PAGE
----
OT: Jay Bilas criticizing universities heavily for blocking student transfers

Submitted by Jskohl88 on April 18th, 2012 at 9:12 AM

Generally I am not a fan of Jay Bilas, although his twitter "swag" can be hilarious at times, but I think he has this issue completely right. He is going on a twitter rampage at universities for blocking student transfers, specifically pointing to other university officials, including head coaches, leaving universities mid-contract for other ones. For once, I strongly agree with Bilas. Plus, the tweets are more amusing than anything





April 18th, 2012 at 9:23 AM ^

I'm sure universities would love to include non-compete agreements in their coaches' contracts. The problem is, it's a sellers market out there when it comes to coaching talent and the bargaining power isn't held by the unversities.

And correct me if I'm wrong, but doesn't the 1-year sit out rule only apply when you're a scholarship athlete? Can't a walk-on transfer at will without sitting out a year? If so, I don't think it's unreasonable to require kids agree to such a rule in exchange for accepting a full ride scholarship.


April 18th, 2012 at 9:30 AM ^

Let's say I have an  full ride academic scholorship.  I decide I hate Wisconsin and want to go to Maryland etc.  Does Wisconsin block me from doing that?  By your logic,  I accepted a full ride scholarship, 

You are correct a walk on can transfer anywhere, but still has to sit out a year even if he pays his own way.

Beilein has a good grasp on this.  That 40% of BCS schools players transfer or go to NBA.  It's Wisonsin with its head in the sand, trying to ignore the problem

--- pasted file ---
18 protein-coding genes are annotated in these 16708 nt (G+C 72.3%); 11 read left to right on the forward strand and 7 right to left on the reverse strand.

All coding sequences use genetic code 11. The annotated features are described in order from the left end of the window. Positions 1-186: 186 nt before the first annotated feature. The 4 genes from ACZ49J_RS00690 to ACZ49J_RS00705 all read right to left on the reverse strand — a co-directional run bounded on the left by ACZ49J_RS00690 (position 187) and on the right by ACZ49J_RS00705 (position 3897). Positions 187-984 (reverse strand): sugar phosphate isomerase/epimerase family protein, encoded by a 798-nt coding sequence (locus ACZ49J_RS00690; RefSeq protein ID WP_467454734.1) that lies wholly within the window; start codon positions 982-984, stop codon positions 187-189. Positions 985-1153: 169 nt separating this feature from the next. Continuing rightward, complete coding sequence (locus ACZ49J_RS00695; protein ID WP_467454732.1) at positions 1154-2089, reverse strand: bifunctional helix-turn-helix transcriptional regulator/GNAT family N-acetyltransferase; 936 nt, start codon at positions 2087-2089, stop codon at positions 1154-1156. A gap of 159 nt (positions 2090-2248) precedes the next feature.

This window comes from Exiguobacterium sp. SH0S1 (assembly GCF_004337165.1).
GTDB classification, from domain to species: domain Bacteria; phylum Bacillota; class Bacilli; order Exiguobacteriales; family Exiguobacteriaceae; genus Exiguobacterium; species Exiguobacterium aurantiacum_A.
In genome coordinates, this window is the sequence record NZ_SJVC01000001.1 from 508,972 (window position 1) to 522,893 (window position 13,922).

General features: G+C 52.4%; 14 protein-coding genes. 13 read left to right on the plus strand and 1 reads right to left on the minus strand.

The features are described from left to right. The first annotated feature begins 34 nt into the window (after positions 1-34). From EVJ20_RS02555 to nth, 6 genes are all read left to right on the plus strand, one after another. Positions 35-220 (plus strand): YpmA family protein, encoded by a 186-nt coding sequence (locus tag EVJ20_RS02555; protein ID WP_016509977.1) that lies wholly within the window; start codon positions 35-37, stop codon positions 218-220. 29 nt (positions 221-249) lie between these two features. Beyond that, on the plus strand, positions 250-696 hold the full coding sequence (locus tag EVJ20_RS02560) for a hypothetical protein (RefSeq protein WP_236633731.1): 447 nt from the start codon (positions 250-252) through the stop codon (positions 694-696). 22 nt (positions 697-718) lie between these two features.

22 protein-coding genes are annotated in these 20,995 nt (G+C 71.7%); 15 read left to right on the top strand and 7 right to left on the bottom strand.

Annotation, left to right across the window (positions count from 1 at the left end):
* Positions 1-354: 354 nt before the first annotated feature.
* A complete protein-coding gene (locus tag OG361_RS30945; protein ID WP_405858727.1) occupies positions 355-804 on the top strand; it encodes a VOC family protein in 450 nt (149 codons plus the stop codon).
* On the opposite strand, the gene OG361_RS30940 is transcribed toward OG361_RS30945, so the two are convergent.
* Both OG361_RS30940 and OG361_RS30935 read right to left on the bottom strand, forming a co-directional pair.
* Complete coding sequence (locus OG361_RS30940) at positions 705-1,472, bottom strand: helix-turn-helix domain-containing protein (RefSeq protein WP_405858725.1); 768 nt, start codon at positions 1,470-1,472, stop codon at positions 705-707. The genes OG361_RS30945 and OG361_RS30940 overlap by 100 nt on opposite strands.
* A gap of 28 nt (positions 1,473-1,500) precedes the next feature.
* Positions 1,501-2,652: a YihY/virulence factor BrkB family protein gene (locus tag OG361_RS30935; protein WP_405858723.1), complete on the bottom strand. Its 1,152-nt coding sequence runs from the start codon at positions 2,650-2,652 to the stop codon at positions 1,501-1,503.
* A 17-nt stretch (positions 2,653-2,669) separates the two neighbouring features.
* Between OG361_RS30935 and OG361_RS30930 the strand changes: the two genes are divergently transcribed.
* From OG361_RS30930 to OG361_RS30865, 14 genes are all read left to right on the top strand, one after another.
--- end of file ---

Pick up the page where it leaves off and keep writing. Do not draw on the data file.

April 18th, 2012 at 9:51 AM ^

I suppose my response would be that a student on an academic scholarship transfering wouldn't cripplethe math department, for example, in the way that a student on an athletic scholarship could cripple the basketball program. It makes sense that schools would ask the NCAA for such a rule for athletes and not for humanities majors.


April 18th, 2012 at 10:01 AM ^

shouldn't cripple the basketball team or football team either.  I don't think a transfer on the basketball team would cripple the team.  Most transfers are transfers because they aren't getting minutes anyway.

 Plus taking the scenario further.  Let's say its some genius in the bio medical department.  Does Michigan block that student from going to Harvard or John Hopkins.  Heck, I could even claim those schools are in direct competion for research grants too.


April 18th, 2012 at 10:48 AM ^

its comparable...they arent signing a letter of intent., generally aren't recruited, and I think that sports is a different animal so analogies outside of the sports world don't alway shold true.  I think perhaps a conference ban is reasonable, EXCEPT for the players home state.  But multiple conferences and competitors is too much.

Bilas is too idealistic.  He is a former player and doesn't have much in the way of looking at the big picture.  If you notice how he falls on debateable issues, it is always on the side of the player ie pay for play.


April 18th, 2012 at 11:40 AM ^

I think a conference ban is acceptable with the exception of the home state of the player.  Unless the current school is also in the home state.  IE no transfers from Purdue to Indiana.

But banning players from a whole separte region or state is silly.  Any coach or person with a job can move at will.  Why is it the first school's choice.  I mean if I'm a lawyer, engineer whatever and want to go to a competing firm, I can.  I mean they are paying me, which is pretty similar to a scholaship in my opinion.